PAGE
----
The 54-page report, summarizing an investigation by five U.N. experts, called on the U.S. government "to close down the Guantanamo Bay detention center and to refrain from any practice amounting to torture or cruel, inhuman or degrading treatment."
But the U.S. ambassador to U.N. offices in Geneva, Kevin Moley, responded that the investigation had taken little account of evidence provided by the United States, and that the five U.N. experts rejected an invitation to visit Guantanamo.
"It is particularly unfortunate that the special rapporteurs rejected the invitation and that their unedited report does not reflect the direct, personal knowledge that this visit would have provided," Moley wrote in a response that was included at the end of the report.
was leaked earlier this week before it included U.S. comment.
The U.S. is holding about 490 men at the U.S. military detention center on the southeastern tip of Cuba. The detainees are accused of having links to Afghanistan's ousted Taliban regime or the al Qaeda terror group, though only a handful have been charged since the mission opened in January 2001.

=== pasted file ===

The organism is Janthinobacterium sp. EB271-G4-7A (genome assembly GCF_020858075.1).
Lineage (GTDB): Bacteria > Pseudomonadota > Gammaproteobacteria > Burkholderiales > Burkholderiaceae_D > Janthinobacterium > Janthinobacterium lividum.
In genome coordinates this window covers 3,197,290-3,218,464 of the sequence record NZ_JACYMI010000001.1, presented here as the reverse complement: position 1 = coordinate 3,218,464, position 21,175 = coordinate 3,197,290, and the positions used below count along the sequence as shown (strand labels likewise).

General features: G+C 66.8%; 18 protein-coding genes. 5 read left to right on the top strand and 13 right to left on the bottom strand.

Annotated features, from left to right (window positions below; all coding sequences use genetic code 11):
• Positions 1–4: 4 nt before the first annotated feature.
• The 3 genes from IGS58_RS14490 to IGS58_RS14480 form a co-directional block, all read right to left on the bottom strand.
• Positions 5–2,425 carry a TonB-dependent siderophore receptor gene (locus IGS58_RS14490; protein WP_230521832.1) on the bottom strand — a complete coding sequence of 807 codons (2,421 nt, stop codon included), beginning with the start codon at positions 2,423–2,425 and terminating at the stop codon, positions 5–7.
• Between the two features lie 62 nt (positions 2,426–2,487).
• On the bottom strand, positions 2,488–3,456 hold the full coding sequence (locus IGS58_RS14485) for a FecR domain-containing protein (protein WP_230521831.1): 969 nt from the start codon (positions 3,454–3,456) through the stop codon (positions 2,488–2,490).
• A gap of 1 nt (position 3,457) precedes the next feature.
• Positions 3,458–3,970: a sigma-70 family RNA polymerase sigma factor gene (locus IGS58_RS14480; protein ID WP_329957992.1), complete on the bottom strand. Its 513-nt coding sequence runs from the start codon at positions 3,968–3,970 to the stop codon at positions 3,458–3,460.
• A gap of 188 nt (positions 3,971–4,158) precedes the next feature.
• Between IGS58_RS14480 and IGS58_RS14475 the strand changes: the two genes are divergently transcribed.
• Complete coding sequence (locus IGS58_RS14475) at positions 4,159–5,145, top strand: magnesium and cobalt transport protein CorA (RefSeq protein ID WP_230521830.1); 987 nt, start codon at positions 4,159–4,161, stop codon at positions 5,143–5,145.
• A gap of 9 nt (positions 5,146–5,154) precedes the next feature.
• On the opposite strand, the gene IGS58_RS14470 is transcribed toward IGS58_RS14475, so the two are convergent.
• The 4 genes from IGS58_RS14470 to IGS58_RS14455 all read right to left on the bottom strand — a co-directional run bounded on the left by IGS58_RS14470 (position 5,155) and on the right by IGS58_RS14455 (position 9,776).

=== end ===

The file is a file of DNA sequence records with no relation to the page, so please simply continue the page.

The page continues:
The five U.N. experts who authored the report had sought invitations from the United States to visit Guantanamo Bay since 2002. Three were invited last year, but refused in November after being told they could not interview detainees.
Only the International Committee of the Red Cross has been allowed to visit Guantanamo's detainees, but the organization keeps its findings confidential, reporting them solely to the detaining power. Some reports have been leaked by what the organization calls third parties.
The U.N. report's findings, which were being made public, were based on interviews with former detainees, public documents, media reports, lawyers and a questionnaire filled out by the U.S. government.
The treatment of detainees during transport and the use of violence when they resisted amounted to torture, the U.N. report said.